In the UK, the Native Oyster was over-fished between 1900 and 1965, and combined with other environmental factors, resulted in critically low stocks of the UK Native Oyster. Today, the UK Native Oyster has benefited from responsible and sustainable practices carried out by UK oyster farms and fisheries.

      The Native Oyster is almost always wild and takes 48 to 60 months to develop to market size, dependant on specific site location and conditions. For example, tides and currents, water salinity and nutrients, weather and seasons. In the UK, the Native Oyster is graded into four sizes: Grade 4 (smallest), Grade 3, Grade 2, Grade 1 (largest).

      The Native Oyster is rounded in shape, with smooth and brittle shells that include a shallow cupped bottom shell and a flat top shell. The oyster meat is unique in flavour with a succession of complex notes; often with distinctive notes such as woody and nutty, or mixed lettuce.

      The seasonal Native Oyster is available for sale from 1 September to 30 April (months that contain the letter ‘r’) each year. By UK law, the Native Oyster cannot be harvested for sale outside of this period, which allows stocks to recover and remain sustainable for the future

    2. I think there are different species and one is called the Native 12a to distinguish it from the Rock 12a.

  5. Hugely enjoyable whilst it lasted. My favourites were 3d, 5d and 7d. Thanks to today’s setter and the 2Ks.

  6. 2*/4.5*. Lovely jubbly. A delight from start to finish with 25a my favourite.

    Many thanks to I assume Jay and to welcome back to the 2Ks.

    P.S. I can recommend Silvanus’ excellent Toughie today.

  7. Just as I thought I was going to achieve my personal best time in finishing, I was thrown a curveball. Well done setter. I was completely thrown by the capital “T” in 21a. It took ages for the penny to drop. Thank you setter and the 2ks.

  8. I’d hesitate to attribute this one to Jay but I’m definitely leaning that way because of the construction of the clues. 25a being a prime example and my favourite. **/**** Thanks to all.

  9. This could be a vintage day for puzzles, with a Silvanus to look forward to later for today’s Toughie. This excellent crossword certainly felt like a Jay from the first clue to the last, with the terrific 25a coming out on top of the pile.

    My thanks to Jay for the fun and to the 2Ks.

  10. An enjoyable gallop of a R&W through what I thought was an unusually gentle Wednesday puzzle – with 25% of the clues (too many!) being straightforward anagrams the scope for other clue types was sadly diminished.

    Plenty of clues had ticks afterwards, so Hon. Mentions to 1a, 19a, 25a, 27a (appeals to the puritan in me), 5d, 7d and 17d, while COTD goes to 23a.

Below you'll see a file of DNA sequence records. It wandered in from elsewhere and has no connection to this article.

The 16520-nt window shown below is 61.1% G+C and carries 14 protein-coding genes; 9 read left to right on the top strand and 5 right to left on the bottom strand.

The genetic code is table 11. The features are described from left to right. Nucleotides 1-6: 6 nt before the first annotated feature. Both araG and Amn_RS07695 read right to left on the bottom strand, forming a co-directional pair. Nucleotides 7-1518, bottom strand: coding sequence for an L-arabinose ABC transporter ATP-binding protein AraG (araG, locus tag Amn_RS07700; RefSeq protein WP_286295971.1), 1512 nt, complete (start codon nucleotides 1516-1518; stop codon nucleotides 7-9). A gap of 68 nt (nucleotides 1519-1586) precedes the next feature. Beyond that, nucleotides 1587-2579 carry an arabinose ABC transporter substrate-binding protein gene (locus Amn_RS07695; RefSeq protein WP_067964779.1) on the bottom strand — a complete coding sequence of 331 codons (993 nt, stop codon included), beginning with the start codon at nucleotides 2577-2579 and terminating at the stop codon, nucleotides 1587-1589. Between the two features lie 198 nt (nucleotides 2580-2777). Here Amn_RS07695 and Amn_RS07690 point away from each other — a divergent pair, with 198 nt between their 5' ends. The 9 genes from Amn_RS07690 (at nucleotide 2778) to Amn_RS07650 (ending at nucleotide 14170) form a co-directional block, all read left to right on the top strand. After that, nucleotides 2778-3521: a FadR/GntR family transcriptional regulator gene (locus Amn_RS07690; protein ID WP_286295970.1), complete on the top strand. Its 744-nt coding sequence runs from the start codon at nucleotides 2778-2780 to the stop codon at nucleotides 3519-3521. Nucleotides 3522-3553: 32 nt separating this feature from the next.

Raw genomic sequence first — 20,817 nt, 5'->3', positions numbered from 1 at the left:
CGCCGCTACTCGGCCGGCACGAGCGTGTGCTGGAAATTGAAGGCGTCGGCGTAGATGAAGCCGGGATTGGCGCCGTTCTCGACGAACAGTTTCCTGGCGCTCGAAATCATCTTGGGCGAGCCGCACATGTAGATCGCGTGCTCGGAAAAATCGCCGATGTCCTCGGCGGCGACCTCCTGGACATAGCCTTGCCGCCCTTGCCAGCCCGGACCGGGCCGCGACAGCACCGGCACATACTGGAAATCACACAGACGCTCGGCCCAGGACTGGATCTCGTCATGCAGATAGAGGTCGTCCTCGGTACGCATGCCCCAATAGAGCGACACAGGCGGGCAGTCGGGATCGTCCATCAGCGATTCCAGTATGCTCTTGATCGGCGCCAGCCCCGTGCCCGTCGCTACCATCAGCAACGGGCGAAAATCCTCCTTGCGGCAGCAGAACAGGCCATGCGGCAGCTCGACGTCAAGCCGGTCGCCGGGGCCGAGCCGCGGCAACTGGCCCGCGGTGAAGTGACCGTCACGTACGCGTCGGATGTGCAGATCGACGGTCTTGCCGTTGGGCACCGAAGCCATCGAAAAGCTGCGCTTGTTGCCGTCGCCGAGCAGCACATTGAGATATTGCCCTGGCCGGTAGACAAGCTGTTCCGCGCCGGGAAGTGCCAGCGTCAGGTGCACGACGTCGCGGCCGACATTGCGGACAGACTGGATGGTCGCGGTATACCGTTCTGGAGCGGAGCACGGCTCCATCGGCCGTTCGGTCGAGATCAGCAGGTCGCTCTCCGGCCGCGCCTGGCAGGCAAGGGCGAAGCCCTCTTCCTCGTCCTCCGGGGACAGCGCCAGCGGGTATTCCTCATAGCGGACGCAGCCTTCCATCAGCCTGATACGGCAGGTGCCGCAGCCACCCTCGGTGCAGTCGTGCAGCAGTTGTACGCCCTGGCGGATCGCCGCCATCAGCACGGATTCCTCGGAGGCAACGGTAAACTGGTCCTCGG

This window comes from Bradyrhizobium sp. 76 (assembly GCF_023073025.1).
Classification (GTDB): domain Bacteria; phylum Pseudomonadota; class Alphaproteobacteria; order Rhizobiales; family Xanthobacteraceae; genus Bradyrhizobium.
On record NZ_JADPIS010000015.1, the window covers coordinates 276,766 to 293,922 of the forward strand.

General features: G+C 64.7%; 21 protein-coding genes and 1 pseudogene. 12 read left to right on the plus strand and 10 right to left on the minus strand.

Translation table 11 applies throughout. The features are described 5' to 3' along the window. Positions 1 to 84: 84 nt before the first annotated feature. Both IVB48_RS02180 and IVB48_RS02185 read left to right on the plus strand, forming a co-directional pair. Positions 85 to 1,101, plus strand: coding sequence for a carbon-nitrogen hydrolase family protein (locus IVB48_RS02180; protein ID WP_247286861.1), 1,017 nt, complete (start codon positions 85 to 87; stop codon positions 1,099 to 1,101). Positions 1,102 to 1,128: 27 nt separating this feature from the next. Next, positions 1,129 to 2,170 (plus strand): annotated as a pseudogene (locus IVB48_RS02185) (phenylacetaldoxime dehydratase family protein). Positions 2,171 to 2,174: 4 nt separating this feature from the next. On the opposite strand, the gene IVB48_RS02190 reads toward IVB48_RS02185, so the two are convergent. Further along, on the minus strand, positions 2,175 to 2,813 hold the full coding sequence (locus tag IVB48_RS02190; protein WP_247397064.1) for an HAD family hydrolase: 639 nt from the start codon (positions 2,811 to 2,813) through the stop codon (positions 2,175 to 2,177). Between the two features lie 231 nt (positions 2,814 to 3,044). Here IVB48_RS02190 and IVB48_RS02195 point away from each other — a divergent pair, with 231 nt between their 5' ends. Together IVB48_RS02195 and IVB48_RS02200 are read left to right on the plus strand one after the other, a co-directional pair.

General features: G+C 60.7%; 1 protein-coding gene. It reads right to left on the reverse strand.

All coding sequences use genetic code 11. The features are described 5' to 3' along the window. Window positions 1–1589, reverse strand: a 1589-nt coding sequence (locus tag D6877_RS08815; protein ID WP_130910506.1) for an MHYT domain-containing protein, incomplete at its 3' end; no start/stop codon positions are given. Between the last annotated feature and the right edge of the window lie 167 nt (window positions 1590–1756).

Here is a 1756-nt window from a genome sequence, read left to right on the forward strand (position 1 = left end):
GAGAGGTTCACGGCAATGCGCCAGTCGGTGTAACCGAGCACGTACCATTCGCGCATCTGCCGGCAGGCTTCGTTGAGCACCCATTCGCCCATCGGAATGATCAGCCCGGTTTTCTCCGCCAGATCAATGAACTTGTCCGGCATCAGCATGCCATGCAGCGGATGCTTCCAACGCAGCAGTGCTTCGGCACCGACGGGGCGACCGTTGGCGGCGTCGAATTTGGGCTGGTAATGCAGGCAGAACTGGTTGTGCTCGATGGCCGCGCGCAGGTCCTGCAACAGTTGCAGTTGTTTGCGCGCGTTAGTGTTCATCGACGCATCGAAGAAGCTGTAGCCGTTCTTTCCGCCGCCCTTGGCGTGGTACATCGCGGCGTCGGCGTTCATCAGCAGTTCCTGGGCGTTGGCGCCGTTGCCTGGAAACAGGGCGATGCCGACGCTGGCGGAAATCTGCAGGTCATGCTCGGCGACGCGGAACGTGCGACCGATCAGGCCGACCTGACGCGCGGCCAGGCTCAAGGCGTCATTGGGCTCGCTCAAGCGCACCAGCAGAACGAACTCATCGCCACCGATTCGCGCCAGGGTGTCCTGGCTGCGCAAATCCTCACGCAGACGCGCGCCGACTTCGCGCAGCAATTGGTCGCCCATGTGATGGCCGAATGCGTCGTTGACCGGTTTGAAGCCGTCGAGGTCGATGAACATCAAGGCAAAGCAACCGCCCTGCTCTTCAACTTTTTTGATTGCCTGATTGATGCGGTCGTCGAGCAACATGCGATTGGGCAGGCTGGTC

Could not see the relevance of “in the USA” in 10a: it’s been standard usage re changing one’s mind / policies in the UK for as long as I can remember. Is it now indicated differently in the BRB (not in mine)?

    1* / 3.5*

    Many thanks to Setter and to the 2Ks

  11. I only get the DT on Wednesdays (Jayday in my book) and I will be astonished if this is not a Jay puzzle. I am often a tad lazy at fully parsing my answers but with Jay you usually need to get to the answer by accurately breaking down the clue first. An abundance of great clues but especially 5a, 5d and 10a. Did not know either word for 19a or 23a but Jay is as ever an excellent constructor of the clues made the task reasonably straightforward. Thanks 2k’s for parsing 27a which was the only one where I failed to spot the cleverly disguised “say”.

  12. I, too, wonder if this is Jay because I usually find the Wednesday backpager very difficult. I enjoyed this and was most impressed with the anagram at 9a.
    My COTD in the lovely 3d.
    Welcome back to the 2K’s and I hope BD has better news for us today.

  13. Pretty sure it’s Jay & a gentle one for him but hugely enjoyable. Not quite MG’s R&W but all done & dusted pretty quickly. My ticks were exactly the same as those of SL & agree 25a is the pick of the bunch. Reckon there must have been an added ingredient in last night’s Bishops Finger as I think for the first time ever I’ve managed to finish the Cryptic, Quickie & Toughie in under ******time so am rather chuffed – feels a bit like breaking 80 when you’re used to hacking it round in umpteen over par.
    Thanks to Jay & a welcome back to the 2Ks

  14. So nice to see Mr Wednesday back in his rightful place and with another enjoyable puzzle to welcome our 2Ks back home.
    Plenty of good things on offer here and I think the clever 25a gets the vote from me.

    Thanks to Jay and to the travellers.
    PS I’d certainly recommend folk to try the Silvanus Toughie, he’s on excellent form again.

  15. A lovely puzzle today. Just right for me. Solved alone and unaided but needed the 2 Kiwis help to parse 25a.
    Particularly liked 5a , 5d and 11a.

    Thanks to the setter and to the 2 Kiwis.

  16. A very enjoyable puzzle – thanks to Jay and the 2Ks.
    My medals were awarded to 5a, 25a and 5d.

    So sorry to hear that Mrs BD is poorly. Best wishes for her swift and full recovery.

  17. Very enjoyable – teetering on the edge of my capabilities but I got there with the aid of toast, and orange juice with no bits in it.

    Two lovely days here. On Monday, H and I had a relaxing late lunch and lazy afternoon at Wotton House in the Surrey Hills; then yesterday my sister and niece came to visit so another lunch and lazy afternoon – this time at the Runnymede Hotel on the Thames. Hedonism!

    Today’s crossword soundtrack: Strawbs – Hero And Heroine

    Thanks to Jay (?) and the Two Ks.

  18. An enjoyable outing today rather making up for what I thought was a rather poor start the week.
    Would perhaps take issue with 20d, this answer is the protein which stimulates the immunological response giving rise to the antibodies which amongst other cells confers the protection.
    Thx to all
    ***/***